“Transport operators will still have a strong incentive to provide a cost-effective service by making astute use of market niches, technology (such as GPS) and other operational efficiencies (a number of which were identified in this report as illustrative of other evidence made available in this regard).

“However, the setting of minimum rates will mean that the incentive to cut labour costs and engage in work practices that compromise safety will be removed as a basis for competitive advantage.”

Many industry groups argued there was no direct link between payment systems and industry safety, uniting against the long-time campaign by the TWU to fix rates.

But the NTC report concludes the “overwhelming weight of evidence” indicates commercial practices in the road transport sector play a “direct and significant role in causing hazardous practices” for both owner-drivers and employed drivers.

“There is solid survey evidence linking payment levels and systems to crashes, speeding, driving while fatigued and drug use,” the report states.

“This evidence has been accepted and indeed confirmed by government inquiries, coronial inquests, courts and industrial tribunal hearings in Australia over a number of years.

“The review was also told by owner-drivers and small operators that inadequate remuneration had obliged them to cut back on costs relating to the maintenance and repair of their vehicles. The extent and safety implications of this are unknown but the practice is disturbing.”

Quinlan and Wright say the industry has ignored the evidence from people like Professor Ann Williams, a renowned sleep and safety expert who has long advocated the impact pay schemes have on driver safety.

“Unfortunately, while there is evidence linking remuneration and safety in the Australian heavy vehicle industry for over 15 years this connection has been largely ignored by policy-makers and regulators (and not, for example, factored into multi-causal investigation of serious truck crashes by road transport authorities, despite evidence from court proceedings and coronial inquests),” they say.

“Major stakeholders in the industry continue to deny there is a connection, while essentially proffering little if any research or credible evidence to discount or provide alternative explanations to research indicating that such a connection exists.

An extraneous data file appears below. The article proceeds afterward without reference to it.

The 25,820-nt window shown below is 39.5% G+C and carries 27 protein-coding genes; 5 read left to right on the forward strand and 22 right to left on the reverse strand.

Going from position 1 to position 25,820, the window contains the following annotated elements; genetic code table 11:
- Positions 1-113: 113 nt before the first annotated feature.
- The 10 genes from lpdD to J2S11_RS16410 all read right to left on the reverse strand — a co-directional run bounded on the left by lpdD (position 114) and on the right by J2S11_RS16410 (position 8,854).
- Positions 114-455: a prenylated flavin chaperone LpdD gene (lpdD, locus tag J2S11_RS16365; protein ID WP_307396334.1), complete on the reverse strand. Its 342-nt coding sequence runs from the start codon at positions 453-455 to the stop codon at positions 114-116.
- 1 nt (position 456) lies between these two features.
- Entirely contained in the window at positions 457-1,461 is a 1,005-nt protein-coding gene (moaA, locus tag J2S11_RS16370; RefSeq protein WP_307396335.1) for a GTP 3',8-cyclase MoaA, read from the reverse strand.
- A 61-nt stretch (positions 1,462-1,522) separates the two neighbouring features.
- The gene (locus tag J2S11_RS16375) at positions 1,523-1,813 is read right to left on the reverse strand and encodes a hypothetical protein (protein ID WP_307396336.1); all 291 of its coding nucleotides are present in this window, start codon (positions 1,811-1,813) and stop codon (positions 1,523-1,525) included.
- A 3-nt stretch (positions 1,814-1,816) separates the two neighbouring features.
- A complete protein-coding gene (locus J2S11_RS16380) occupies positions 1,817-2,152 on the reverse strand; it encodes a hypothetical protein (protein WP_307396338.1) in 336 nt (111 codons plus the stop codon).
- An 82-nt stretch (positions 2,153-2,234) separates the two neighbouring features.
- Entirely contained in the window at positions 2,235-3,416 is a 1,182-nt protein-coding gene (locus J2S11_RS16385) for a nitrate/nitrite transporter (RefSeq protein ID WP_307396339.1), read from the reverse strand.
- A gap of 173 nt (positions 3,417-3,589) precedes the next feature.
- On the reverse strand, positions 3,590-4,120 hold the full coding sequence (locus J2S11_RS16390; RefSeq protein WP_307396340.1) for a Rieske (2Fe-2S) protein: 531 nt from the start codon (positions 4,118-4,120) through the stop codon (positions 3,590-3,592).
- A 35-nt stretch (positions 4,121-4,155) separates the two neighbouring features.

“Thus, for example, the findings of Professors Hensher and Williamson have been largely ignored, even though they are also consistent with what owner-drivers and employee drivers told this review and previous inquiries (not to mention the submissions of the TWU).”

The report also dismisses claims by many in the industry and major retailers like Coles, which wrote to the review, that mandatory rates will push up the cost of delivered goods.

Instead, it endorses the view of Williams and others that setting safe rates will make the industry more attractive to potential workers and ease wage inflation brought on by the shortage in qualified drivers.

The Federal Government will now come under pressure by the TWU to act on the findings of the report. ATN is seeking comment from ministers and industry groups.

The Labor Government instigated the report in July, at the time pointing to the increased cost burden on small operators with rising fuel prices.

“The Government is committed to working with the transport industry, unions and other stakeholders to improve road safety for Australian families, ensure a fair go for both employees and owner-drivers, and sustain the long-term viability of the trucking industry,” a joint statement from Transport Minister Anthony Albanese, Employment Minister Julia Gillard and Small Business Minister Craig Emerson read.

Last Friday, transport ministers agreed at their regular Australian Transport Council meeting that poor payment methods have a potential impact on safety.

Albanese pledged to raise the issue at a federal level and report his findings back to the ATC. It’s unclear whether ministers had seen the NTC report.

“Ministers agreed that there is a case for investigating a whole of government regulatory approach to address this issue,” the communiqué from the meeting reads.

From 2000 to 2004, one in five road deaths involved heavy vehicles, with speed and fatigue reported to be significant factors.

Quinlan, an occupational health and safety expert at the University of New South Wales, wrote the seminal Burning the Midnight Oil trucking safety report many years ago, which didn’t go as far to suggest fixing pay rates, while Wright is the former president of the NSW Industrial Relations Commission.